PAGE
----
What description does Penn State’s James Franklin take some offense to?
It’s true that Penn State’s James Franklin and his staff, from Vanderbilt to State College and everywhere they’ve been in-between, carry with them recruiting chops that allow them to find diamond in the roughs while landing top prospects early and often in the recruiting game.
Franklin does not want, nor does he believe, he and his staff to be viewed only in that vein, though, even if it has been the way media outlets, other coaches, and even some of their mentors have described them since the head coach and most of his assistants arrived on campus four years ago.
“To be honest with you, I take a little offense when people always say ‘well, those guys at Penn State and James Franklin, they’re great recruiters,'” Franklin said at the school’s Coaches Caravan stop at PSU’s Harrisburg campus in Middletown earlier this week.
“Well, I get that, but I would hope at this point, after what we did at Vanderbilt, and what we did and what we’re doing at Penn State, that people would say ‘hey, these guys do a great job of developing their players, these guys do a great job of coaching their players.’ There’s nothing wrong with being a great recruiter, but I think our staff, and our program, is more than that.”
The answer came in response to a question about what Franklin believes his program does best, considering he is so often asked about how the things Penn State has and does compares to the best offerings at other programs.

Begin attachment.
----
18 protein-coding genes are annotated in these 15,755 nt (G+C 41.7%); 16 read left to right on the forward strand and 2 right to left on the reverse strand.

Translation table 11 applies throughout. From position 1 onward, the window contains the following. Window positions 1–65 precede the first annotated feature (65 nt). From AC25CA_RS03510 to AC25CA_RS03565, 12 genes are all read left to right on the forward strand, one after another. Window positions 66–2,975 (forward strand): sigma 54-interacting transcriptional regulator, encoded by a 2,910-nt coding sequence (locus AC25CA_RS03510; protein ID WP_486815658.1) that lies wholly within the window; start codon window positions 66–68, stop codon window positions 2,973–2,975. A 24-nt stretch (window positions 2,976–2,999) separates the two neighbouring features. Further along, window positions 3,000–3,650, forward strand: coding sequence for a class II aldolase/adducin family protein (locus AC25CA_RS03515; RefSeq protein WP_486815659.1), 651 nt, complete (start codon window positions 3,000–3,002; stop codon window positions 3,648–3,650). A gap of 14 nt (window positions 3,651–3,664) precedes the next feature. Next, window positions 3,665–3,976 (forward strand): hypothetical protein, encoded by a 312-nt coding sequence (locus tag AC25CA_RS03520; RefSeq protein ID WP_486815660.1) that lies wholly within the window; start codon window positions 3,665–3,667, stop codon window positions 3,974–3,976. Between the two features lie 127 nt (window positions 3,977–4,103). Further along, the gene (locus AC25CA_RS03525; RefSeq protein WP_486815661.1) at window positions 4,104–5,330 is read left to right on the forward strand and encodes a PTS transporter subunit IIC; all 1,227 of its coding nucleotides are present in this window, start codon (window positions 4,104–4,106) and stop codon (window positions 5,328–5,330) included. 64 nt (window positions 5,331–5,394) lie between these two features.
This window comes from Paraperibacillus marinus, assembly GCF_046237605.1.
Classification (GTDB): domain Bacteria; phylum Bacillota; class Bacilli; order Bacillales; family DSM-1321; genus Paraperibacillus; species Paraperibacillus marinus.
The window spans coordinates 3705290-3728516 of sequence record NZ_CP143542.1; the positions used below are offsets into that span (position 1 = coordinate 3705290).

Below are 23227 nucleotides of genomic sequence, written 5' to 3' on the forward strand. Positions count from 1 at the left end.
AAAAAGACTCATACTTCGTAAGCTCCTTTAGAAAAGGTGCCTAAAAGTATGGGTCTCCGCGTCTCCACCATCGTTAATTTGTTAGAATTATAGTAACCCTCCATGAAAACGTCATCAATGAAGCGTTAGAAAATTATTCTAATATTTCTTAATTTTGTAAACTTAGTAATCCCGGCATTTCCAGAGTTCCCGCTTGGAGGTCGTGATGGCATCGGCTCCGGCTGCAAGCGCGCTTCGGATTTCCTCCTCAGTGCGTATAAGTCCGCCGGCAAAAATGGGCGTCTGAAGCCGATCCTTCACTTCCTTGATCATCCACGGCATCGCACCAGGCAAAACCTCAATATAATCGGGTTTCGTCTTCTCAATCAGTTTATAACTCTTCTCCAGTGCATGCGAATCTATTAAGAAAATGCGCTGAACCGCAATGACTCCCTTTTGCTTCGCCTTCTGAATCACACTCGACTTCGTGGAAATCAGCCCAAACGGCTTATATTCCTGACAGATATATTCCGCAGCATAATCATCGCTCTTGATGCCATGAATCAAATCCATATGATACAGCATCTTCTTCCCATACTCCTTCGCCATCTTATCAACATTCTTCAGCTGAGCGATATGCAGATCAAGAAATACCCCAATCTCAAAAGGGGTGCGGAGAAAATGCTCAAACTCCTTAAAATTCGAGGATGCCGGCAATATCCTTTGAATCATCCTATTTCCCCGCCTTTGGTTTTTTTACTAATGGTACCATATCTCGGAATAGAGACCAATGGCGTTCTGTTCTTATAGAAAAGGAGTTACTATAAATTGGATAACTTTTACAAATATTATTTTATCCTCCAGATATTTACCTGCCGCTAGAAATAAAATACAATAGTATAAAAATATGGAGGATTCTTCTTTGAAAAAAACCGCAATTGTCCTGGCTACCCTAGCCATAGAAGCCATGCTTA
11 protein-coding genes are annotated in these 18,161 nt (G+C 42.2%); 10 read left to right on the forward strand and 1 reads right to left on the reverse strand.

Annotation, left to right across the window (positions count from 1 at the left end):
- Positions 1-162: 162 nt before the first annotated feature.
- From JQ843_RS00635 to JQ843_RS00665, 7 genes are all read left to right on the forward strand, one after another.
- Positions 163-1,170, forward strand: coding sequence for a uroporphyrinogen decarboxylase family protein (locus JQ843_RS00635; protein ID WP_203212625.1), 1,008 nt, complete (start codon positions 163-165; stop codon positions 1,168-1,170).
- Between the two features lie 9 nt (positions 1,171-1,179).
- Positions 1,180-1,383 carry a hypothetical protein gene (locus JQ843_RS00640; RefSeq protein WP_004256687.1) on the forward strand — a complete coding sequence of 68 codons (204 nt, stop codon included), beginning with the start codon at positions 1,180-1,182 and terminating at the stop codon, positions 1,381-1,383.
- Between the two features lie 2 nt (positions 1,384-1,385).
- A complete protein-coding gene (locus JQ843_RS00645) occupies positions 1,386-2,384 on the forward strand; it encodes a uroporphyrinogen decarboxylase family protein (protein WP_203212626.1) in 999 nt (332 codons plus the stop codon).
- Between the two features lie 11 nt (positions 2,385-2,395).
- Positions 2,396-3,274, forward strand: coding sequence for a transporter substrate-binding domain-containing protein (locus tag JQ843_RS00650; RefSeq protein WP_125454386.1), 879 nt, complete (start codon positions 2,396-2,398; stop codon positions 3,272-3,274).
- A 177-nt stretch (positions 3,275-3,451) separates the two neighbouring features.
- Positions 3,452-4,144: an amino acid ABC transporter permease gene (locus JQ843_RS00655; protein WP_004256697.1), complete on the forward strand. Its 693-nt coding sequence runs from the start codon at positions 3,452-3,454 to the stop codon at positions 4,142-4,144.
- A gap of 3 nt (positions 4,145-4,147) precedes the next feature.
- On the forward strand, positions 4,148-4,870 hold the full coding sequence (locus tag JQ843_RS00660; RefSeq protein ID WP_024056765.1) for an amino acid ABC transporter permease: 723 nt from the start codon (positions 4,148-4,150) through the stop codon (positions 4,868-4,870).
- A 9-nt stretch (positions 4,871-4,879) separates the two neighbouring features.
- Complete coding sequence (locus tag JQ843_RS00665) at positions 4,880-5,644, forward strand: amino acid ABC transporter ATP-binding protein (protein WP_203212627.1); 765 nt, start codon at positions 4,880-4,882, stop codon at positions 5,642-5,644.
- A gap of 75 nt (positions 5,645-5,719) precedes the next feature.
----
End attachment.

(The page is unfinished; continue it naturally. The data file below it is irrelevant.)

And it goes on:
His choice? Development, from players to staff, and not only to help them go from college to the NFL, but also to jobs in the field players studied in and for coaches, helping them move from graduate assistant to paid assistant.
“You look at what we did at [Vanderbilt] in three years, we did a heck of a job with development, and I think in year three, I don’t think anyone would have predicted that in year three we would have won a Big Ten championship in our first year back to 85 [scholarships],” Franklin said. “That’s the thing I’m most proud of.
“I’m talking about the whole picture, because when you say development a lot of times as a football coach, then people think you’re talking about football. I’m talking about everything. I’m talking about preparing our guys for life, for Big Ten football, for the NFL. That’s something I take a lot of pride in.”
Continuing to maximize that strength will be key moving forward, too, as the Lions will continue to fight to climb to the top of the mountain in a tough Big Ten East while trying to raise money for major facility improvements while also aiming to keep graduation rates and academic successes high.
It’s a job for more than just simply a good football recruiter, and heading into year four at Penn State, Franklin and his staff have indeed earned the right to be considered as more well-rounded and accomplished than that.